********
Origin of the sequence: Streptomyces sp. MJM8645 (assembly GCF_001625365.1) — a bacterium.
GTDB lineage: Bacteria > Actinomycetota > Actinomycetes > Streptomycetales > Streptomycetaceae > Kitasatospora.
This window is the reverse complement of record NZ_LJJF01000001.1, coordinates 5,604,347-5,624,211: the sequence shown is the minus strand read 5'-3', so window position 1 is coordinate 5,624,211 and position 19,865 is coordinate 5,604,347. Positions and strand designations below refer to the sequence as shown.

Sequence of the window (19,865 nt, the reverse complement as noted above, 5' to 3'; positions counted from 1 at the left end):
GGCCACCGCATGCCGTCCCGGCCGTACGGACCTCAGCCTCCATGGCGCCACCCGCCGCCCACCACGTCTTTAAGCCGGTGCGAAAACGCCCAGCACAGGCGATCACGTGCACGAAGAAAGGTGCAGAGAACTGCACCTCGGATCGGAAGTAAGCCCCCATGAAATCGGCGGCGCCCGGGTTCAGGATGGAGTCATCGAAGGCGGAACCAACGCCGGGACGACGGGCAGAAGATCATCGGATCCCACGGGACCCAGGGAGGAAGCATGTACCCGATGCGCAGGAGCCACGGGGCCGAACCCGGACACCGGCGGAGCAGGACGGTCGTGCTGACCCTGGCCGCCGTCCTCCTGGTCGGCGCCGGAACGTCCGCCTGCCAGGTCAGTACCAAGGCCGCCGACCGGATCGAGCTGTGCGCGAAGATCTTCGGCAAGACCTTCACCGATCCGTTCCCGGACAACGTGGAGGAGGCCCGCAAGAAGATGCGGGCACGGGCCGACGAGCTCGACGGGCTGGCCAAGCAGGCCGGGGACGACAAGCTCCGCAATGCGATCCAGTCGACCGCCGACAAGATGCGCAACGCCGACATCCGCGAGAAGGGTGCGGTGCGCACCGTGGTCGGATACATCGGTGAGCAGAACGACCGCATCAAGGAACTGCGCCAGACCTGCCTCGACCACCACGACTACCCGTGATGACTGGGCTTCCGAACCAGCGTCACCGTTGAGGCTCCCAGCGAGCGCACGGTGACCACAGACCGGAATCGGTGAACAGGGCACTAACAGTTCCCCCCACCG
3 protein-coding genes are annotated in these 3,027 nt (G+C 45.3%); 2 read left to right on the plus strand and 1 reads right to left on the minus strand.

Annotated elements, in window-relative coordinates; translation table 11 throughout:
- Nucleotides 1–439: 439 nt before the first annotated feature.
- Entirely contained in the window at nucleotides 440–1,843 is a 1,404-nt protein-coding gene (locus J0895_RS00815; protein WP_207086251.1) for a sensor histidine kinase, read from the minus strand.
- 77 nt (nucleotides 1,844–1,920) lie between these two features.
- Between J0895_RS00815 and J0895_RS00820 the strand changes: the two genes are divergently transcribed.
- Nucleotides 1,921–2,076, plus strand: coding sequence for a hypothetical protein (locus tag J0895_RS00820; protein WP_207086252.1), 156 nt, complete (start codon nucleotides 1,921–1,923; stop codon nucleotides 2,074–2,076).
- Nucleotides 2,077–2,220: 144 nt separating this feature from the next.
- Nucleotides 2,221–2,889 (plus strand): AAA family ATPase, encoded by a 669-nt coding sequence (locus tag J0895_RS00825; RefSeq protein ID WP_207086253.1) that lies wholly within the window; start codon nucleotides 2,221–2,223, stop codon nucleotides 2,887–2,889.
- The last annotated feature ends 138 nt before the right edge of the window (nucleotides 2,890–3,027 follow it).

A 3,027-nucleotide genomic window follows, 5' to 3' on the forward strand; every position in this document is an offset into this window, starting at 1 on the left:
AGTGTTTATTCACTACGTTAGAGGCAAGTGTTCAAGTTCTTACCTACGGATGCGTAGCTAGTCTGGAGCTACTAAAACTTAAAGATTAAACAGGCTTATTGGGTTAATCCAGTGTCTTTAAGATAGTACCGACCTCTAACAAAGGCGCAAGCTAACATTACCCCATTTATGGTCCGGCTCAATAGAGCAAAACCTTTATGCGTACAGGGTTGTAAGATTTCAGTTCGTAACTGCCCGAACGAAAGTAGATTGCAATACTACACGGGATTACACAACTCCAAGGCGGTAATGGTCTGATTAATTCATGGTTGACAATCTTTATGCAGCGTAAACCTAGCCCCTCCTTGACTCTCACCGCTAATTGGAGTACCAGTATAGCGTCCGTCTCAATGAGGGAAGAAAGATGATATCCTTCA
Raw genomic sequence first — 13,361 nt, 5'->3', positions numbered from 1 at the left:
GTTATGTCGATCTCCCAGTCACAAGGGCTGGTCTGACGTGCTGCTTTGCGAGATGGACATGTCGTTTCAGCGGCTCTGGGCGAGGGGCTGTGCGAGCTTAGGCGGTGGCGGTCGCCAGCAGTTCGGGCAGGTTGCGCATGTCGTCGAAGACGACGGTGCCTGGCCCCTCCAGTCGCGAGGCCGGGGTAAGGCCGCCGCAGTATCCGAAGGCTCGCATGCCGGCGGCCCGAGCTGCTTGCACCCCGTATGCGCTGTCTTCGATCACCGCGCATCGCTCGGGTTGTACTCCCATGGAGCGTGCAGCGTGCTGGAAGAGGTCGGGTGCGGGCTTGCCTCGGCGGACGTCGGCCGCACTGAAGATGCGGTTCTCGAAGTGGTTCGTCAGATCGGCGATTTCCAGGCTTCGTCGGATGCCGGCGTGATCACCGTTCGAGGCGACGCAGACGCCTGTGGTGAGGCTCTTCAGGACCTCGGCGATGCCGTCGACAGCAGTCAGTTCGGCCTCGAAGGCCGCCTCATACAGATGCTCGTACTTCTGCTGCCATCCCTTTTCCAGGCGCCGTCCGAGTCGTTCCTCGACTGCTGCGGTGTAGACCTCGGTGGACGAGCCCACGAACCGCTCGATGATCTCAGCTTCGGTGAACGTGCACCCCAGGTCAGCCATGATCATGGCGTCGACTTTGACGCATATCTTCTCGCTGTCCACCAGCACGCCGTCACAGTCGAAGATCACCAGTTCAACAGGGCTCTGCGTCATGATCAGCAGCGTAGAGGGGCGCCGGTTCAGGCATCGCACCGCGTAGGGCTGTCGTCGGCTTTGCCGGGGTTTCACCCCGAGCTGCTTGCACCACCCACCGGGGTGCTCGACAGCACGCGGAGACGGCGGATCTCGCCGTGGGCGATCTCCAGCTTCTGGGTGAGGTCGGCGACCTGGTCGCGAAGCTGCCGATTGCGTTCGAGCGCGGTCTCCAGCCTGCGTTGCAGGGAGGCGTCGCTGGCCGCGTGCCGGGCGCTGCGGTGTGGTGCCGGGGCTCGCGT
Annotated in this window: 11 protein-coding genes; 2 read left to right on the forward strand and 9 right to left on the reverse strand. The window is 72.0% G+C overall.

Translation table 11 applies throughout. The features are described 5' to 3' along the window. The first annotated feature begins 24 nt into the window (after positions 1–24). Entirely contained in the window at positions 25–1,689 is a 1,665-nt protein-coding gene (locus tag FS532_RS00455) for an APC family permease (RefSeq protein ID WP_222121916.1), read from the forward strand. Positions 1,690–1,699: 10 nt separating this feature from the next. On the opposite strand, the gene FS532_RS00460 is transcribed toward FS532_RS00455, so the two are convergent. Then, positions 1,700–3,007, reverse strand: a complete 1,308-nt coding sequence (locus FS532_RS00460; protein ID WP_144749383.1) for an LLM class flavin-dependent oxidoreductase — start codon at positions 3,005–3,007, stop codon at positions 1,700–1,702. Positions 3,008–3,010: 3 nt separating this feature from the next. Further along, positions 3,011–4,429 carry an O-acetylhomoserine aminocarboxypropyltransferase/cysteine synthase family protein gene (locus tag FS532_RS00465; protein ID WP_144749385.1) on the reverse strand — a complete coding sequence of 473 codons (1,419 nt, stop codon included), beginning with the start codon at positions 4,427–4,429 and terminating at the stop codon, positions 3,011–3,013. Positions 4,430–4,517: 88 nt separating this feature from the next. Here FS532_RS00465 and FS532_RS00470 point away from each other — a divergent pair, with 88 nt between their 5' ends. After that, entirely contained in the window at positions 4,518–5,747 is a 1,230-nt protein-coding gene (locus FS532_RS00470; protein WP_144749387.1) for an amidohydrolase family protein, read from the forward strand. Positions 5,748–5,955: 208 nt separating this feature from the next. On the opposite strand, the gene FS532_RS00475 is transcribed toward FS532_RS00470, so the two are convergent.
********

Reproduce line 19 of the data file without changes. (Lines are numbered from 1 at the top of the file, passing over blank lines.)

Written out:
GTTATGTCGATCTCCCAGTCACAAGGGCTGGTCTGACGTGCTGCTTTGCGAGATGGACATGTCGTTTCAGCGGCTCTGGGCGAGGGGCTGTGCGAGCTTAGGCGGTGGCGGTCGCCAGCAGTTCGGGCAGGTTGCGCATGTCGTCGAAGACGACGGTGCCTGGCCCCTCCAGTCGCGAGGCCGGGGTAAGGCCGCCGCAGTATCCGAAGGCTCGCATGCCGGCGGCCCGAGCTGCTTGCACCCCGTATGCGCTGTCTTCGATCACCGCGCATCGCTCGGGTTGTACTCCCATGGAGCGTGCAGCGTGCTGGAAGAGGTCGGGTGCGGGCTTGCCTCGGCGGACGTCGGCCGCACTGAAGATGCGGTTCTCGAAGTGGTTCGTCAGATCGGCGATTTCCAGGCTTCGTCGGATGCCGGCGTGATCACCGTTCGAGGCGACGCAGACGCCTGTGGTGAGGCTCTTCAGGACCTCGGCGATGCCGTCGACAGCAGTCAGTTCGGCCTCGAAGGCCGCCTCATACAGATGCTCGTACTTCTGCTGCCATCCCTTTTCCAGGCGCCGTCCGAGTCGTTCCTCGACTGCTGCGGTGTAGACCTCGGTGGACGAGCCCACGAACCGCTCGATGATCTCAGCTTCGGTGAACGTGCACCCCAGGTCAGCCATGATCATGGCGTCGACTTTGACGCATATCTTCTCGCTGTCCACCAGCACGCCGTCACAGTCGAAGATCACCAGTTCAACAGGGCTCTGCGTCATGATCAGCAGCGTAGAGGGGCGCCGGTTCAGGCATCGCACCGCGTAGGGCTGTCGTCGGCTTTGCCGGGGTTTCACCCCGAGCTGCTTGCACCACCCACCGGGGTGCTCGACAGCACGCGGAGACGGCGGATCTCGCCGTGGGCGATCTCCAGCTTCTGGGTGAGGTCGGCGACCTGGTCGCGAAGCTGCCGATTGCGTTCGAGCGCGGTCTCCAGCCTGCGTTGCAGGGAGGCGTCGCTGGCCGCGTGCCGGGCGCTGCGGTGTGGTGCCGGGGCTCGCGT